Gun-safety event arms visitors with knowledge
Five-year-old Anthony Caviness didn’t know much about gun safety before Monday, but an event outside Durham’s Human Services Building on Main Street changed that.
“I would just run out of the house!” Anthony said in explaining how he’d react if he saw a gun lying around. “Learning about gun safety is good!”
Anthony’s grandmother, Mary McGhee, was happy to hear that. She brought Anthony to the firearms-safety event to help him understand the danger of unsecured guns, so he’ll live a long and healthy life.
“We want him to be aware that if he sees a gun, he should get a parent or someone, and not even touch it,” she said. “It’s important to know better.”
Durham health officials are working to curb accidental shootings, which wounded a 5-month-old girl in February and killed a 9-year-old boy in April.
They helped sponsor Monday’s event with the Durham County Gun Safety Team, which gave out free gunlocks and distributed literature about properly storing firearms.
Joanie Ross, a health education specialist with the Durham County Department of Public Health, is the team’s coordinator.
“If you own a firearm, it needs to be locked up – especially if there are children in the home,” she said.
A program called ASK (Asking Saves Kids) encourages parents to ask other parents if they have firearms in their home if their child plans to visit.
“It it’s loaded in the top of a closet, then it’s going to be a dangerous place for your child to play, because they find everything,” Ross said.
Parents would be amazed by how much their children know about their guns, she said.
“We talk to many young people, and they tell us: ‘We know exactly where the gun is,’ ” she said. “But the odd thing is that parents don’t know that their children know. That’s scary.”
Even children under age 5 can find their parents’ guns, Ross said.
“They can climb to the top of a refrigerator and pull a firearm down. They can use a chair to get up in a closet, or look under the bed. They can get to whatever they want to get to.”
Gayle Harris, director of the Durham County Department of Public Health, said 1.7 million children in the United States live in homes where guns are loaded or not correctly stored.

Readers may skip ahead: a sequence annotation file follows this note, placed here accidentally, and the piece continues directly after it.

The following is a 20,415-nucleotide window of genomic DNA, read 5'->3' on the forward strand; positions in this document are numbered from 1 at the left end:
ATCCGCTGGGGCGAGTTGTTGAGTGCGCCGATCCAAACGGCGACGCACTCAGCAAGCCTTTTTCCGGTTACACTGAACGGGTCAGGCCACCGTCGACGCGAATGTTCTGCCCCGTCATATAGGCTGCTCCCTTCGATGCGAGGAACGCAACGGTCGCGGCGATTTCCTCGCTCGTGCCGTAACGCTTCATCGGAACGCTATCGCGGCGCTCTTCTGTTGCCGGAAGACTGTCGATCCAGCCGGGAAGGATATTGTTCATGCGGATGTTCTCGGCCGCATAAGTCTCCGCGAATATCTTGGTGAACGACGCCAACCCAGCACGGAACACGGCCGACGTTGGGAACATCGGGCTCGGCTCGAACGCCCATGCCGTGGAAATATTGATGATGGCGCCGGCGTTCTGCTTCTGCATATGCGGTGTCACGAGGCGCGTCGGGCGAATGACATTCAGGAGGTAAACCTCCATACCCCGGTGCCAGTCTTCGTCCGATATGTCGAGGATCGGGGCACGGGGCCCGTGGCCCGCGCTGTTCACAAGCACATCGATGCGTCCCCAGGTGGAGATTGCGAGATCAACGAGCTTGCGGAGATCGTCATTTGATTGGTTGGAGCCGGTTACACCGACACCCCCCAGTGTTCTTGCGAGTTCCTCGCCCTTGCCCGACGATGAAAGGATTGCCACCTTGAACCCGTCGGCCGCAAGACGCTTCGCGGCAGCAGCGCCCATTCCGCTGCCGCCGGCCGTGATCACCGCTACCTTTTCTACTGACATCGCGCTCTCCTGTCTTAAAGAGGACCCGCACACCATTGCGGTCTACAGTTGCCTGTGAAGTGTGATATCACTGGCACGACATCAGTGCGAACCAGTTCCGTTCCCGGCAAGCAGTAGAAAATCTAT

“Every day, there are nine children (in the U.S.) who are injured or killed as the result of unsafely stored guns,” Harris said. “We want parents to prevent lost lives.”
One visitor to Monday’s event was Addi Hernandez, the mother of a 7-year-old boy.
“We don’t have guns in the house, but a lot of people do,” she said. “Being able to speak with other parents about gun safety is important.”
After learning about firearm safety, Hernandez plans to talk to her son.
“He’s 7, and a gun to him is cool,” she said. “I want him to know that if he comes across a gun somewhere, that he knows it’s dangerous and what to do. Kids see guns on TV shows, and somebody gets shot; then they stand up and walk away, which is not realistic.”
For Marcia Owen, executive director of the Religious Coalition for a Nonviolent Durham, gun safety is a moral issue.
“The presence of a gun is a risk,” Owen said. “There’s nothing more important than the safety of our children. To be safe is to be loved, and visa versa.”
If parents own a gun, it’s important to lock it up so neither children nor any other unauthorized person can get it, she said.
“Many guns are stolen each year, and that puts us all at risk,” Owen said. “Unsecured weapons are like second-hand smoke – they affect us all.”
Shooting are often unplanned and the result of lost tempers, she said.
“They’re the response to conflict,” Owen said. “The presence of a loaded weapon can take a common conflict and turn it into a crime of the worst proportions, with consequences that will endure for a lifetime.”
For more information or to get a free gunlock, call Joanie Ross at 919-560-7765 or email her at firstname.lastname@example.org